Take the new characters Rex, Esther and Oswald for example. We don’t really get any time to get to know them and so we don’t feel invested in what happens to them. It’s only made worse that the majority of this episode’s runtime is devoted to following them around rather than Jack and Gwen, the people we are here to actually see. Lots of time is spent on meaningless action set-pieces rather than developing these characters or their motivations.

But worst of all is how Americanised it all is. The New World is filled to bursting with explosions and gunfights and gory bits, in place of character development and storytelling. You only care what happens because of the previous three seasons of Torchwood and the sense of loyalty you have to this show. To be fair these action sequences are very well done and you can see where the budget has been spent, but they get in the way of the story. As awesome as the sight of Gwen with her baby in one arm and a gun in another is, as exciting as that bit with the helicopter is and as tense as Jack and Esther’s encounter with a suicide bomber is, these moments are there because, apparently, American audiences need things to go boom-bang-a-bang (Hands up who gets that reference?) every few seconds or they’ll get bored. I don’t necessarily think that’s true but that’s what the producers of this episode seem to believe.

The New World looks great and has some excellent action sequences and brilliant acting all round, but it suffers from trying too hard to appease an American audience in place of the realism and humanity that made the first, second and (especially) third seasons work so well. That’s the problem with the opening episode of Miracle Day. It’s not as big a problem as the ones we will encounter once the series really gets started, but it’s a problem nonetheless. With the benefit of hindsight, The New World is arguably the best episode of the fourth season of Torchwood, but it's hardly a classic. After the near-perfect levels of Children of Earth, this was a disappointment – and it’s only going to get worse from here.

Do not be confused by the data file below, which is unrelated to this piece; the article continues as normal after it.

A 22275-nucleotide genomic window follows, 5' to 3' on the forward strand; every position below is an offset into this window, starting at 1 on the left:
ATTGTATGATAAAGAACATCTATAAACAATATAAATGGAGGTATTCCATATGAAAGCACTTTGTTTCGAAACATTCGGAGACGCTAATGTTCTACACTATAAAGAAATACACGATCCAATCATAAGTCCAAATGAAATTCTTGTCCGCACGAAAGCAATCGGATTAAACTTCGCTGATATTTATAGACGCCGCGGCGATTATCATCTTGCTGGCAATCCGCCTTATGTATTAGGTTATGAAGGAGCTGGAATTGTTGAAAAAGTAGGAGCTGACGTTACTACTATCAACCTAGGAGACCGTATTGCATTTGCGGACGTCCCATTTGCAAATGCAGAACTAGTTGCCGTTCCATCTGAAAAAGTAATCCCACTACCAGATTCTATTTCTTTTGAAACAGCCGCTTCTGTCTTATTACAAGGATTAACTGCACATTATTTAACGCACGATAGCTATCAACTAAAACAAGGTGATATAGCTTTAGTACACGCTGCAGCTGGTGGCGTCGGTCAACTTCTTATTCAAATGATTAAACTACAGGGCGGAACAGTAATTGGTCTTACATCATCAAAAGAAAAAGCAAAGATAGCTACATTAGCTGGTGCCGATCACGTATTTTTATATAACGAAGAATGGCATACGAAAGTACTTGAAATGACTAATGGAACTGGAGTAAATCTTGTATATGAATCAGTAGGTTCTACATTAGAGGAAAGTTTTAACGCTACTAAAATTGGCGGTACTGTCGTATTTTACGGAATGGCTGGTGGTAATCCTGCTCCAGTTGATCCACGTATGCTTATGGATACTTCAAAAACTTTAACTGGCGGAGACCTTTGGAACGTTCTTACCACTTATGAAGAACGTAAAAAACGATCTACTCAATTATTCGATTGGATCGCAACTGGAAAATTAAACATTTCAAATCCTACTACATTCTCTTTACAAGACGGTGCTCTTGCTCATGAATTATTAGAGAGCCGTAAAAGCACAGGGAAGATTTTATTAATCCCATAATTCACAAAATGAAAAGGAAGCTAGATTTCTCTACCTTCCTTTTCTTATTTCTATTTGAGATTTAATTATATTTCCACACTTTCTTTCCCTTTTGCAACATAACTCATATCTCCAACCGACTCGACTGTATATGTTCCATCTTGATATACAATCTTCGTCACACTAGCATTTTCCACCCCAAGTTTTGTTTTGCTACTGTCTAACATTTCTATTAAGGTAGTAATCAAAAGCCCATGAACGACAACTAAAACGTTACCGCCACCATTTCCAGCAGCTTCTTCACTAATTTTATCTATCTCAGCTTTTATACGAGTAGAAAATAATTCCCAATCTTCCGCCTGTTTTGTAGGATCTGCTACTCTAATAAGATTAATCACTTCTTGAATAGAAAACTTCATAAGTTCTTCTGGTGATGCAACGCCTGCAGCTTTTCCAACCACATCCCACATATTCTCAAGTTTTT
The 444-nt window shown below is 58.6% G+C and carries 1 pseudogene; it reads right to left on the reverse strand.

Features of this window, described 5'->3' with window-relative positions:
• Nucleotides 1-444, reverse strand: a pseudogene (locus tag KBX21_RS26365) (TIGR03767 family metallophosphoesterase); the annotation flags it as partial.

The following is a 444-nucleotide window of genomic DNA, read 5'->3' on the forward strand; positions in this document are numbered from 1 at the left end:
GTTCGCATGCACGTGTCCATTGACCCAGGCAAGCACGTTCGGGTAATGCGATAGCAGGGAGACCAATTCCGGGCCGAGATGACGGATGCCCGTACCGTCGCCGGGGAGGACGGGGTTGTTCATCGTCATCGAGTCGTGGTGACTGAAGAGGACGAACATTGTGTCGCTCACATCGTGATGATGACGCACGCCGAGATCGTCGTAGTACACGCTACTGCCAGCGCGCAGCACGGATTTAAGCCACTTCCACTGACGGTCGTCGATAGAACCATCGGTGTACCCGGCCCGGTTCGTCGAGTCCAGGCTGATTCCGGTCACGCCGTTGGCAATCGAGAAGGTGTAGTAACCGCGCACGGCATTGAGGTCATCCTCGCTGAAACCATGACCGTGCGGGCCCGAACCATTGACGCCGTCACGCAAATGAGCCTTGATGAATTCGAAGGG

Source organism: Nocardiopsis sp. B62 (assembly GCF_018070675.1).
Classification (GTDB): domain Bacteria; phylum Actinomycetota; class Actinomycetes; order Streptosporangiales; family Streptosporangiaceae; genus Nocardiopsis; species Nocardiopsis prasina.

When the season ended by revealing that the Earth has a giant vagina inside it (Yes, really, that happened!) it shouldn’t have surprised anyone that a fifth season never came about.

While I’m sure there are a few people out there who could enjoy Miracle Day, and that’s good for them, I’m of the opinion that Torchwood should’ve quit when it was ahead and ended with the sublime Children of Earth. It’s a shame because I really wanted to be able to like this season. If you watch Miracle Day again then I suggest that you watch it for the concept, not for the execution. I don’t have anything against American television but Torchwood is something they should never have got their grubby hands on.

“Moo” is the pseudonym used by this Doctor Who fan. He can usually be found procrastinating by thinking about Doctor Who. Follow him on Twitter @z_p_moo for more of his unusual takes, but do so at your own risk.